U.S. sanctions Chinese bank for laundering North Korean cash


The United States slapped unprecedented sanctions Thursday on a Chinese bank accused of laundering North Korean cash after President Donald Trump said Beijing’s efforts to put the brakes on Pyongyang’s nuclear drive had failed.

As South Korea’s new president visited Washington, the Treasury Department announced the Bank of Dandong would be severed from the U.S. financial system for acting “as a conduit for illicit North Korean financial activity.”

And while Treasury Secretary Steven Mnuchin said the move was not targeted at China’s government, it is likely to infuriate Beijing, which says it has been unstinting in its efforts to ease tensions with North Korea.

The announcement came on the same day that it emerged the Trump administration had approved $1.3 billion in arms sales to Beijing’s arch-rival Taiwan and as the State Department voiced concerns about basic freedoms in Hong Kong under Chinese rule.

Since early in his administration, Trump has pushed China to do more to rein in the North Korean regime and its leader Kim Jong Un.

However, he raised eyebrows last week when he thanked his Chinese counterpart, Xi Jinping, for Beijing’s help but then concluded that Xi’s efforts had “not worked out.” Trump did not spell out what he intended to do next.

The Treasury announcement said Dandong had been identified as “a foreign bank of primary money-laundering concern” that had been “facilitating millions of dollars of transactions for companies involved in North Korea’s WMD (weapons of mass destruction) and ballistic missile programs.”

The bank will now be prevented from having accounts or doing business with U.S. financial institutions.

The department also sanctioned two Chinese individuals said to have established front companies to facilitate financial transactions for North Korea, and a Chinese shipping company accused of helping smuggle banned luxury goods into the country.

“This is not directed at China, this is directed at a bank, as well as individuals and entities in China,” Mnuchin told reporters.

But he warned that Treasury will “follow the money” and take action where needed to cut off illegal finance.

“If we find other activity, we will sanction other entities. Nobody’s off limits.”

China, which borders North Korea and is considered its only major ally, argues that negotiations are the best way to persuade Pyongyang to halt its nuclear and missile activities.

China’s approach is echoed by South Korea’s dovish new president, Moon Jae-in, who arrived in Washington late Wednesday on his first foreign visit since taking office earlier this month.

Speaking to reporters on his flight to the U.S., Moon said Seoul and Washington should offer concessions to Pyongyang if it complies with their demands, according to multiple South Korean reports.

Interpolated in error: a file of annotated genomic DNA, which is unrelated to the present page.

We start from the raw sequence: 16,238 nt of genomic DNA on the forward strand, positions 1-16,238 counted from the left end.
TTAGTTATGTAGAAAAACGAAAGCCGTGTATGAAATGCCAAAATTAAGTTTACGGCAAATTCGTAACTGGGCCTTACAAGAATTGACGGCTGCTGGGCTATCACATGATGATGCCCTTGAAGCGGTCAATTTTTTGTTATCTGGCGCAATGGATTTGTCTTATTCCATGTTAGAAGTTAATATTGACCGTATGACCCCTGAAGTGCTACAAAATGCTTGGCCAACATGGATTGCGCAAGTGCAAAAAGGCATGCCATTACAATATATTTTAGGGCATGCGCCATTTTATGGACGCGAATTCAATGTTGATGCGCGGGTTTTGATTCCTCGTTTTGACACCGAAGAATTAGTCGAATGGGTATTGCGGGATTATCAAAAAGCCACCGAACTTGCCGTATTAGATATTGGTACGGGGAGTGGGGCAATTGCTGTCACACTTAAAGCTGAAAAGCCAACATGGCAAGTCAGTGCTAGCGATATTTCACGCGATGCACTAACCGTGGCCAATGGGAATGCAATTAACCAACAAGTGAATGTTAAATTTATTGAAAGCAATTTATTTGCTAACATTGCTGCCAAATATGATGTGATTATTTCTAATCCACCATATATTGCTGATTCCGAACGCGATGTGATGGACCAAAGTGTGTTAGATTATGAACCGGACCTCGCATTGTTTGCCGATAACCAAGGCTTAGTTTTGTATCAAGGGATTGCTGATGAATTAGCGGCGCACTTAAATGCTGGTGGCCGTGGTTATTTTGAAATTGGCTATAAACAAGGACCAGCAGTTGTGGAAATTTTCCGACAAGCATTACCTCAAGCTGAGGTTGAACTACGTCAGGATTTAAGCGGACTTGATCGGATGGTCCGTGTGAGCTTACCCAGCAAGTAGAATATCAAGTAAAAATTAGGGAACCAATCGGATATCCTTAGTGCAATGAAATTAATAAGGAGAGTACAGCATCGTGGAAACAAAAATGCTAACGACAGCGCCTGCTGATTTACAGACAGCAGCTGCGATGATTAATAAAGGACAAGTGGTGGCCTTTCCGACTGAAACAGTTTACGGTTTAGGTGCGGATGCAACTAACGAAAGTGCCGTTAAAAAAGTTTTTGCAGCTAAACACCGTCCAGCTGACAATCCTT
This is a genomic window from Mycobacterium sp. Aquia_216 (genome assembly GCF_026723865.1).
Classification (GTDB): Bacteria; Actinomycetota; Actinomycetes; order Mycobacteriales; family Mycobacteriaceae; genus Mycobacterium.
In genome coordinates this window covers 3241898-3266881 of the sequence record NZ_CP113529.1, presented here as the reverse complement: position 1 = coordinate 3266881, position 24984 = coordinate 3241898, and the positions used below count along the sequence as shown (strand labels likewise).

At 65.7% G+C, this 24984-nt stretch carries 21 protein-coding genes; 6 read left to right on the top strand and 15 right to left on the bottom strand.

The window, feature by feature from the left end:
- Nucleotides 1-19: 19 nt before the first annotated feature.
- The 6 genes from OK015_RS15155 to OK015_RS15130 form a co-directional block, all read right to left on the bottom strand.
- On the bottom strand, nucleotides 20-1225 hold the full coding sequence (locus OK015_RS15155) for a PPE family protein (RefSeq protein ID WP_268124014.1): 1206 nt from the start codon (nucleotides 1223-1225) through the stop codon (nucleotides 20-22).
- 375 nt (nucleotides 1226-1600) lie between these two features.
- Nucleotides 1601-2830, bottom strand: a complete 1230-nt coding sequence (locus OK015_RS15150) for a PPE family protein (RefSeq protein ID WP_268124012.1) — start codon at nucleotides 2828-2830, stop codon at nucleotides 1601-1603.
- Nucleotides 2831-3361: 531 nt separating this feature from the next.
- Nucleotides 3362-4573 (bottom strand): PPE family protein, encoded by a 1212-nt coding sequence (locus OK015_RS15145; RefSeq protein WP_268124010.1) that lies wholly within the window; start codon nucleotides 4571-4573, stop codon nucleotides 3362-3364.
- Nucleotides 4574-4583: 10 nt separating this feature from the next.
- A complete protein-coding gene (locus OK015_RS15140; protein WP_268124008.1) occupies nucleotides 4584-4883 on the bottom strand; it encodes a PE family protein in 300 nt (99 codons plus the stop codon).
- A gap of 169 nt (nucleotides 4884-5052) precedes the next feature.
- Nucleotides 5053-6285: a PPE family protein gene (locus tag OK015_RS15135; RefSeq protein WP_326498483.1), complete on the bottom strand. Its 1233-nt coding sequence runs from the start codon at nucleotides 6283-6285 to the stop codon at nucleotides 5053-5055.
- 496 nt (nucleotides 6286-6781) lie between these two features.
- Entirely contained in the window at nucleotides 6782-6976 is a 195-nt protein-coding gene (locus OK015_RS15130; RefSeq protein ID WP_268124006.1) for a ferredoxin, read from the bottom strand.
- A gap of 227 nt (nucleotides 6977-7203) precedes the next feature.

“Without rewarding North Korea for its bad actions, South Korea and the United States should closely consult what they may give the North in return for a nuclear freeze,” he said.

Speaking alongside Moon in Congress, House Speaker Paul Ryan told reporters that the U.S. and South Korea “shared concerns” about North Korea.

Moon responded by saying that when it comes to humanitarian issues, “we must cross boundaries and all party lines, and all try to unite together as one.”

Trump has been pushing for tougher sanctions against Pyongyang to curb its nuclear ambitions. His administration has said military action was a possibility.

But U.S. officials have played down the idea that Washington and Seoul are at odds over their approach, with one senior administration official insisting Thursday that they “share precisely the same goal, which is the complete dismantlement of North Korea’s nuclear and missile programs.”

Trump was heaping economic and diplomatic pressure on Pyongyang “in order to change their calculus,” the official said.

“Right now we see no evidence that they are seeking to reduce the threat from nuclear weapons or ballistic missile technology.”

When Trump and Moon hold formal talks on Friday, they are likely to discuss a controversial US missile defense system that has been set up in South Korea to guard against missile threats from the North.

Though parts of the Terminal High-Altitude Area Defense (THAAD) system are already in place, Moon suspended further deployment following a furious campaign of economic sanctions and diplomatic protests by Beijing. Some analysts believe the Chinese see the system as part of a long-range U.S. effort to contain China.

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